IRI-DRC launches new Chapter in South-Kivu, initiates first advocacy efforts with Provincial Government and for the protection of indigenous Pygmee peoples rights

From 17 to 20 October 2022, IRI DRC organized a launch event in South-Kivu, rallying religious leaders to commit to ending tropical deforestation and protecting indigenous peoples rights in the province. The launch included a training of 25 representatives, including 15 from religious denominations (Protestant, Catholic, Baha’i, Muslim, Kimbanguist and Church of the Revival), 7 members of civil society, two university professors and one member of the provincial environmental coordination body.

The launch was accompanied by a training event that outlined the objectives and theory of change of IRI. It also included dedicated sessions on the theology of creation, the moral urgency of the fight against deforestation and climate change, as well as defending the rights of indigenous pygmy peoples. ECC and CENCO were designated as the co-chairs of the Provincial Advisory Council of IRI South Kivu. The Islamic community is providing the secretariat and the technical team is supervised by the Greenfaith representative.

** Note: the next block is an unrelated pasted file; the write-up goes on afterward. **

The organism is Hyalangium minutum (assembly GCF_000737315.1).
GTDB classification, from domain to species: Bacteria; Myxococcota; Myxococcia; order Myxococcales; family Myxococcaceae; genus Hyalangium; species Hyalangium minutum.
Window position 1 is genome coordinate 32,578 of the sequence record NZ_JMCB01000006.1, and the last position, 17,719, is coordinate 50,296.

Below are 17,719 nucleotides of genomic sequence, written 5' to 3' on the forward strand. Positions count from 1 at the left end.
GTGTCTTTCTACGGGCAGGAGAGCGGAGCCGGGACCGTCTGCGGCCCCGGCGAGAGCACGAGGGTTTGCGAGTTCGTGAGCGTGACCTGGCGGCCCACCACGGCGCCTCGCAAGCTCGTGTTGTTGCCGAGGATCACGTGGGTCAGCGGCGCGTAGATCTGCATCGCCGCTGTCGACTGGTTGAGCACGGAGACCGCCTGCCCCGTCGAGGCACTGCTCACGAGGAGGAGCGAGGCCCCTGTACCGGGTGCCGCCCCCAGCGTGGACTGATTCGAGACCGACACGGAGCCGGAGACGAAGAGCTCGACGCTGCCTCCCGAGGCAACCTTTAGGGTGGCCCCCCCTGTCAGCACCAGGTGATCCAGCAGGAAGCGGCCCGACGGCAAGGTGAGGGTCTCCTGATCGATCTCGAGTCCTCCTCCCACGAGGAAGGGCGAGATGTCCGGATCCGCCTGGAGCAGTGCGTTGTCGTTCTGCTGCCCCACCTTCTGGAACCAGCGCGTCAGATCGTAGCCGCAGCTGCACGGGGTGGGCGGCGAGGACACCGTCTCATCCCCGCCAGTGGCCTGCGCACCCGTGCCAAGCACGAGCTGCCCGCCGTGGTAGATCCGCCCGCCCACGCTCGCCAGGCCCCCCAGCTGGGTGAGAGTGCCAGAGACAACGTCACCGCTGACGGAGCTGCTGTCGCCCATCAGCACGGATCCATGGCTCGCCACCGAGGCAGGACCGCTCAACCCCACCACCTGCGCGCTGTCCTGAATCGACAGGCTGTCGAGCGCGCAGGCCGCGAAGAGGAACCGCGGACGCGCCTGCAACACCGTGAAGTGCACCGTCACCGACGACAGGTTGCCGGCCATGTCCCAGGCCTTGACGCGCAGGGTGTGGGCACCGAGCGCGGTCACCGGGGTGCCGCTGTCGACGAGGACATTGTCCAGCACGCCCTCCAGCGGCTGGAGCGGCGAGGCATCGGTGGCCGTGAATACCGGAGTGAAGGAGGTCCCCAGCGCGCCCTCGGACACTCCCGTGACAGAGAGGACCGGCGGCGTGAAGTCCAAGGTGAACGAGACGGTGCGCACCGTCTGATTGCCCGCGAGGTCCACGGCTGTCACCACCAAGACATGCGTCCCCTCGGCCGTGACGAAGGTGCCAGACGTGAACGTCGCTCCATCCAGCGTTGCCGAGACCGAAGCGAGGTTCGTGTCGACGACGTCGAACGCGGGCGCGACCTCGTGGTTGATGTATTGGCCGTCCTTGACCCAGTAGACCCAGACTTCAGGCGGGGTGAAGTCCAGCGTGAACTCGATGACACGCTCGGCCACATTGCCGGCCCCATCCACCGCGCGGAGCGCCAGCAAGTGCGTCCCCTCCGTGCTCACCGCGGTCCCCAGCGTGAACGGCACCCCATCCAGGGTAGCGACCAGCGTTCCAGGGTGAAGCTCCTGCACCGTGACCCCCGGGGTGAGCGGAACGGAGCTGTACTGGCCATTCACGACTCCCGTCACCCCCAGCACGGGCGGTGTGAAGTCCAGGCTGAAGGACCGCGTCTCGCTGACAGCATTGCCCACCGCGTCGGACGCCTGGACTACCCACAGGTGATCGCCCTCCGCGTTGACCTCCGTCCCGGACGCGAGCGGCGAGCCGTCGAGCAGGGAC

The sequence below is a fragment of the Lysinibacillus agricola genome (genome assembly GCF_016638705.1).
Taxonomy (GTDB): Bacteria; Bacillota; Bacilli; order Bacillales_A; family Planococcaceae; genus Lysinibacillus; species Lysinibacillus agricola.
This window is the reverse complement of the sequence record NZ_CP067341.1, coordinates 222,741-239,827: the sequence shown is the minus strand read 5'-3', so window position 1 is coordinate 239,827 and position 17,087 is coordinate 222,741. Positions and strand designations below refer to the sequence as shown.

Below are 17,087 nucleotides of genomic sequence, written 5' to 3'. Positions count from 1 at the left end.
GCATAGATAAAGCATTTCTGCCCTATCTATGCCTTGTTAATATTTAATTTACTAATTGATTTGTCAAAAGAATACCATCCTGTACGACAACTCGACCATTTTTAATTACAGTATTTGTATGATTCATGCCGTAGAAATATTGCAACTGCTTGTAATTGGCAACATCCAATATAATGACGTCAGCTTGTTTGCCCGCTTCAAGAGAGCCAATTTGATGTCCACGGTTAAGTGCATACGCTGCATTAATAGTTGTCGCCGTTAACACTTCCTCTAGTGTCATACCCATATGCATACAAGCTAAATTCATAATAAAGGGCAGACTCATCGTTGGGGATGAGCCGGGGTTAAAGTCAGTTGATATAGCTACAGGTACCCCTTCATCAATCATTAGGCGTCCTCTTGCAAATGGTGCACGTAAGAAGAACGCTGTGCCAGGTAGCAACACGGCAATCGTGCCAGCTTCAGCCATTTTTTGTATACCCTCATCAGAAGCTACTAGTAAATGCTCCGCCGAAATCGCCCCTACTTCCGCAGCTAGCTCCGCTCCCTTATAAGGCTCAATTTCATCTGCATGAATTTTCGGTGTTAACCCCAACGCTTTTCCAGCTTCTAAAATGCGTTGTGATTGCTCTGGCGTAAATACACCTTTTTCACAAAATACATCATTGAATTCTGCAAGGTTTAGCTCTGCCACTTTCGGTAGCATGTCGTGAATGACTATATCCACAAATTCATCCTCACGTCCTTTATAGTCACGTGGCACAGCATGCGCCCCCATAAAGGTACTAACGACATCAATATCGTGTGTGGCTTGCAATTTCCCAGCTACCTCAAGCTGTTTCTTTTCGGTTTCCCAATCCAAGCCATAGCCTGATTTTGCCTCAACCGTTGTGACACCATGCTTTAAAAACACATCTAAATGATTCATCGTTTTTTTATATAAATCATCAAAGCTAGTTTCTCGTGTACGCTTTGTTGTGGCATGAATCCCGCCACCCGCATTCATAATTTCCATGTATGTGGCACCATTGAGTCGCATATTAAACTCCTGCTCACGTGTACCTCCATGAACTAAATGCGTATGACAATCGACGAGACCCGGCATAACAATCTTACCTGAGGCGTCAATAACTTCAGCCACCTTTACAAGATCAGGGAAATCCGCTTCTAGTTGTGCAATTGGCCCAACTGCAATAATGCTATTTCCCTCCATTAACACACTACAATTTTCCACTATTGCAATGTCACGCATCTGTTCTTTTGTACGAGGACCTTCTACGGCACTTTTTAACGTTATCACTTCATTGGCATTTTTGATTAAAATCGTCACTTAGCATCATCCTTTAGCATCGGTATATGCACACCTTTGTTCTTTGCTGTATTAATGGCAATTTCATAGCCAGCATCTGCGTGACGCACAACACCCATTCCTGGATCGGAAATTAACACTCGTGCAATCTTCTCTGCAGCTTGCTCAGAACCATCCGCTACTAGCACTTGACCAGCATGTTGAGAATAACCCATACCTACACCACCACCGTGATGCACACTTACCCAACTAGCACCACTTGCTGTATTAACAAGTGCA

After the official launching of the local chapter, meetings were held with religious and political-administrative authorities, notably the Provincial President of the ECC in South Kivu – who supported further interfaith collaboration in the framework of the ECC and CENCO (Caritas Congo) project for forest restoration – and the Advisor to the Governor of South Kivu Province in charge of the environment to secure a commitment of collaboration with the Provincial Government.

After the first constitutive meeting of the IRI-DRC Provincial Advisory Council in South Kivu, its members carried out an advocacy mission with the Congolese Institute for Nature Conservation (ICCN). This, with and on behalf of the indigenous Pygmy peoples who had been displaced from the Kahuzi Biega National Park (KBNP). It was agreed that IRI-DRC would be involved in advocacy with indigenous Pygmy peoples’ organizations to secure their land tenure on their territories occupied by the KBNP and where they are settled outside the KBNP.